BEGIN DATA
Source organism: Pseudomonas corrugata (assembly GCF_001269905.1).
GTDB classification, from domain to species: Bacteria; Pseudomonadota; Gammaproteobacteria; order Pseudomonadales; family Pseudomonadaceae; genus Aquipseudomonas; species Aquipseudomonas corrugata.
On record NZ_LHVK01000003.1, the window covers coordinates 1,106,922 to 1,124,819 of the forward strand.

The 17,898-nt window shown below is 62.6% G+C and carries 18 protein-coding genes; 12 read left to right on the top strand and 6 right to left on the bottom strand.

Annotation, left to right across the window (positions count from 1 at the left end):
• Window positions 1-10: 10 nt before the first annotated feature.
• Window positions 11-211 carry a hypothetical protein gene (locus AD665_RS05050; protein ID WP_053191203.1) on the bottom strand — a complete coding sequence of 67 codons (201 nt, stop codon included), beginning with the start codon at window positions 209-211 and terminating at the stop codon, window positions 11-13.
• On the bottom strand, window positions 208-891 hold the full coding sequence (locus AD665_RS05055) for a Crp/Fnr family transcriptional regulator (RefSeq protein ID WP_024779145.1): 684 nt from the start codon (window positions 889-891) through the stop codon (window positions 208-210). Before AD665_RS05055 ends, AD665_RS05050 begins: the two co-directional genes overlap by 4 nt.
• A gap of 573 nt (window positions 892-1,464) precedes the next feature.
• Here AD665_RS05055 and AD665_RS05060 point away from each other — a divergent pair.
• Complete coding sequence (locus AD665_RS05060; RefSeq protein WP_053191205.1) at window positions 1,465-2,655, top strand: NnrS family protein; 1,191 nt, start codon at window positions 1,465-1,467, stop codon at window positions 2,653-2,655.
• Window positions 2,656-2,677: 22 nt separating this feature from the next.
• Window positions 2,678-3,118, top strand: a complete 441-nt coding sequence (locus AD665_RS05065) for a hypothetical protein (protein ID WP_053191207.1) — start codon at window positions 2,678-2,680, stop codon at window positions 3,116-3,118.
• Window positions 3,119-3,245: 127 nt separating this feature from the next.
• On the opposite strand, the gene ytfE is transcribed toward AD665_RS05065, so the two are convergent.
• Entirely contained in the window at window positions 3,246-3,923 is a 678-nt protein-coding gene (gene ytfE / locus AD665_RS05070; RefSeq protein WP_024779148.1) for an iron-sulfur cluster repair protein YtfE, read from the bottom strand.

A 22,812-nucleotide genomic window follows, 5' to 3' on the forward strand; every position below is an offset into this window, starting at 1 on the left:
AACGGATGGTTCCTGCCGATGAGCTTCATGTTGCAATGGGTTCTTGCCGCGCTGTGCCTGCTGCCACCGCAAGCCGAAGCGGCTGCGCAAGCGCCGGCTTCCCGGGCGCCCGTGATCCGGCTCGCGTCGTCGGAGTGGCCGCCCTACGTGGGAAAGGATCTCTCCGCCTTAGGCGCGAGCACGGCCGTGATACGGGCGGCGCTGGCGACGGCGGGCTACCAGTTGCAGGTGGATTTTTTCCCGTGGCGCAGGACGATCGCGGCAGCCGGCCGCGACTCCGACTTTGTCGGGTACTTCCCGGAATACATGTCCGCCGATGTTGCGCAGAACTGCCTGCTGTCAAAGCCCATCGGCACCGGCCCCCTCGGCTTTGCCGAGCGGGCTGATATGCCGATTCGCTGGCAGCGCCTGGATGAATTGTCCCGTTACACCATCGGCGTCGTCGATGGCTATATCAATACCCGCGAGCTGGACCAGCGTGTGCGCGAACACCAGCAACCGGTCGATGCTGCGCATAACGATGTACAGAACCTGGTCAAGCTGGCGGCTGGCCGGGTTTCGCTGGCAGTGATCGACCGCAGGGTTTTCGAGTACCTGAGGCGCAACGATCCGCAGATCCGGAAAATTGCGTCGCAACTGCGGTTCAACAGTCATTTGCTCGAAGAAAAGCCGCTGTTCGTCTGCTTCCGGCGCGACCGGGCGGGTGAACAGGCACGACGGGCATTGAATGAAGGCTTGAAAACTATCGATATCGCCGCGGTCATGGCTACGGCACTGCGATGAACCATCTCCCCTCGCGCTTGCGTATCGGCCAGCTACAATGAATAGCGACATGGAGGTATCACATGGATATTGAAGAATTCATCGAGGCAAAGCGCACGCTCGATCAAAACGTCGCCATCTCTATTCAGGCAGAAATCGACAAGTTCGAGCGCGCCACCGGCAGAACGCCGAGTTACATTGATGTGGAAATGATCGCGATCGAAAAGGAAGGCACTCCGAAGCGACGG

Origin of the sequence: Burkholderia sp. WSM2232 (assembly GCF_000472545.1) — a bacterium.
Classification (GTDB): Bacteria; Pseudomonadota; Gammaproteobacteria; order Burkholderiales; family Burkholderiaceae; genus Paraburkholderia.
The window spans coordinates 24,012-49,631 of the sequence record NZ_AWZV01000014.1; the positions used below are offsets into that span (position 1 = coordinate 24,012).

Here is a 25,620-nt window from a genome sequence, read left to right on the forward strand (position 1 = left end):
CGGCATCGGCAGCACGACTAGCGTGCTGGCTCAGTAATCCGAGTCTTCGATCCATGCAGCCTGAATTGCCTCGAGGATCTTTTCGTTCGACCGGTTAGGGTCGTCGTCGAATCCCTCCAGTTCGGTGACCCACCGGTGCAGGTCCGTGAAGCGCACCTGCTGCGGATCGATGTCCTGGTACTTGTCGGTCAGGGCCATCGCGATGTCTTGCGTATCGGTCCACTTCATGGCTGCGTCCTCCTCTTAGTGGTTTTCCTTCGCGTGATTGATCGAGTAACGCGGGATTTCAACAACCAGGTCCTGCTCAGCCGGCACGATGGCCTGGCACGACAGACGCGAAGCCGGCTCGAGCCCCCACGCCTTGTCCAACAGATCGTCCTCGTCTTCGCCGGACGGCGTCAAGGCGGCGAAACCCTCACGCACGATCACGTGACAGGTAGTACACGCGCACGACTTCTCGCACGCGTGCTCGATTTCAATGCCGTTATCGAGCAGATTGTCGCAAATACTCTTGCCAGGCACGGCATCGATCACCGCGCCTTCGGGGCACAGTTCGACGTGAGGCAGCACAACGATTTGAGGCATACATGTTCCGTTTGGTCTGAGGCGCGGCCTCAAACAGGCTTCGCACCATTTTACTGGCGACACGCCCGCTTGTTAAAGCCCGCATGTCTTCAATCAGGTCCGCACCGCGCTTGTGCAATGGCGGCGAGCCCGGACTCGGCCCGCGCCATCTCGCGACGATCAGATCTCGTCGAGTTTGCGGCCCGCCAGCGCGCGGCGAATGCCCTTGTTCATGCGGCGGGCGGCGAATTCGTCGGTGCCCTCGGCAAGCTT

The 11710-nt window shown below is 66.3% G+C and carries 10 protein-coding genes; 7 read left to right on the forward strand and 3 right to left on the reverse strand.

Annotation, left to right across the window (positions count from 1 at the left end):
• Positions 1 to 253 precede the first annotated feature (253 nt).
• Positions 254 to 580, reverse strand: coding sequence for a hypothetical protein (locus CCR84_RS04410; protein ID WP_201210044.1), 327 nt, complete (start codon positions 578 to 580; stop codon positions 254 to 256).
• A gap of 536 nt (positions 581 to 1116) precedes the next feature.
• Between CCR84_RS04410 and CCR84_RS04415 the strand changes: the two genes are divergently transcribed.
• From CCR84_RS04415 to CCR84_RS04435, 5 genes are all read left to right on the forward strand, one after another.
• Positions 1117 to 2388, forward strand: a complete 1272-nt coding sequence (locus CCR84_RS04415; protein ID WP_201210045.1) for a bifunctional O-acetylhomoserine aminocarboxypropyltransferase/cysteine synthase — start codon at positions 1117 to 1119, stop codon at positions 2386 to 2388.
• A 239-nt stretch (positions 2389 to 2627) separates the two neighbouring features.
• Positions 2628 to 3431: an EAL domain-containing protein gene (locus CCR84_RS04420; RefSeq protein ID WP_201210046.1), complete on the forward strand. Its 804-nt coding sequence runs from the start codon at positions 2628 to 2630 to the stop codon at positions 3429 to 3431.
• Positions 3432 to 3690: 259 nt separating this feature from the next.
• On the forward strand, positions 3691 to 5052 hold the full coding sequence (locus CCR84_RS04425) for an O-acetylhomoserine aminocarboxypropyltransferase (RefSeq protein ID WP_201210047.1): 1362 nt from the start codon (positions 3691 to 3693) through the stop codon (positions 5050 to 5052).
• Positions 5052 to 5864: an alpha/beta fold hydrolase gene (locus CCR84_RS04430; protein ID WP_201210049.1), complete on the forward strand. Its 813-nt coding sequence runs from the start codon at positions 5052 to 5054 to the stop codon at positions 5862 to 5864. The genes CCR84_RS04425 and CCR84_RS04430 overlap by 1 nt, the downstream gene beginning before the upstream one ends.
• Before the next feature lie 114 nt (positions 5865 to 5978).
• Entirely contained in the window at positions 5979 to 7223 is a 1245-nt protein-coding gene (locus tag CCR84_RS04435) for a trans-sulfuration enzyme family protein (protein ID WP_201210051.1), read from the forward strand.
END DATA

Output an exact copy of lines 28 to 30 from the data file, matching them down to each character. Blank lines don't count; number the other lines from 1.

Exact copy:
• A gap of 536 nt (positions 581 to 1116) precedes the next feature.
• Between CCR84_RS04410 and CCR84_RS04415 the strand changes: the two genes are divergently transcribed.
• From CCR84_RS04415 to CCR84_RS04435, 5 genes are all read left to right on the forward strand, one after another.